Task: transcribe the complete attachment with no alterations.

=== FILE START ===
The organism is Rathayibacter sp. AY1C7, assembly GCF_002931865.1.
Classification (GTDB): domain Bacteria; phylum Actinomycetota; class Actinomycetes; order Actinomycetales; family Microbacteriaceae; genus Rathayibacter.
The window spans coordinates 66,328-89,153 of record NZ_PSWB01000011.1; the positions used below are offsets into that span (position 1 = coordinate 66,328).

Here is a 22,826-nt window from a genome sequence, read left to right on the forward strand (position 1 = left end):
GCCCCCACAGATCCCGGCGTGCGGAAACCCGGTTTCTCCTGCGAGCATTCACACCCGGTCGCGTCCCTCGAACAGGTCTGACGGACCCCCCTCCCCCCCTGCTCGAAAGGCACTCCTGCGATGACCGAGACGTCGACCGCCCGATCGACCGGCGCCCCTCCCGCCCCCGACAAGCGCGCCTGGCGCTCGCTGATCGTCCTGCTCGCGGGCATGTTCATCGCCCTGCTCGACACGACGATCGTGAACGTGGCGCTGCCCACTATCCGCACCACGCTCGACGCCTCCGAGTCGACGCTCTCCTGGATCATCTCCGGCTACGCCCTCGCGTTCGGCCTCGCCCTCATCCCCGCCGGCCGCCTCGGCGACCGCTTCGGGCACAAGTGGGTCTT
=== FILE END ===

The organism is Rathayibacter sp. AY1C7, assembly GCF_002931865.1.
Classification (GTDB): domain Bacteria; phylum Actinomycetota; class Actinomycetes; order Actinomycetales; family Microbacteriaceae; genus Rathayibacter.
The window spans coordinates 66,328-89,153 of record NZ_PSWB01000011.1; the positions used below are offsets into that span (position 1 = coordinate 66,328).

Here is a 22,826-nt window from a genome sequence, read left to right on the forward strand (position 1 = left end):
GCCCCCACAGATCCCGGCGTGCGGAAACCCGGTTTCTCCTGCGAGCATTCACACCCGGTCGCGTCCCTCGAACAGGTCTGACGGACCCCCCTCCCCCCCTGCTCGAAAGGCACTCCTGCGATGACCGAGACGTCGACCGCCCGATCGACCGGCGCCCCTCCCGCCCCCGACAAGCGCGCCTGGCGCTCGCTGATCGTCCTGCTCGCGGGCATGTTCATCGCCCTGCTCGACACGACGATCGTGAACGTGGCGCTGCCCACTATCCGCACCACGCTCGACGCCTCCGAGTCGACGCTCTCCTGGATCATCTCCGGCTACGCCCTCGCGTTCGGCCTCGCCCTCATCCCCGCCGGCCGCCTCGGCGACCGCTTCGGGCACAAGTGGGTCTT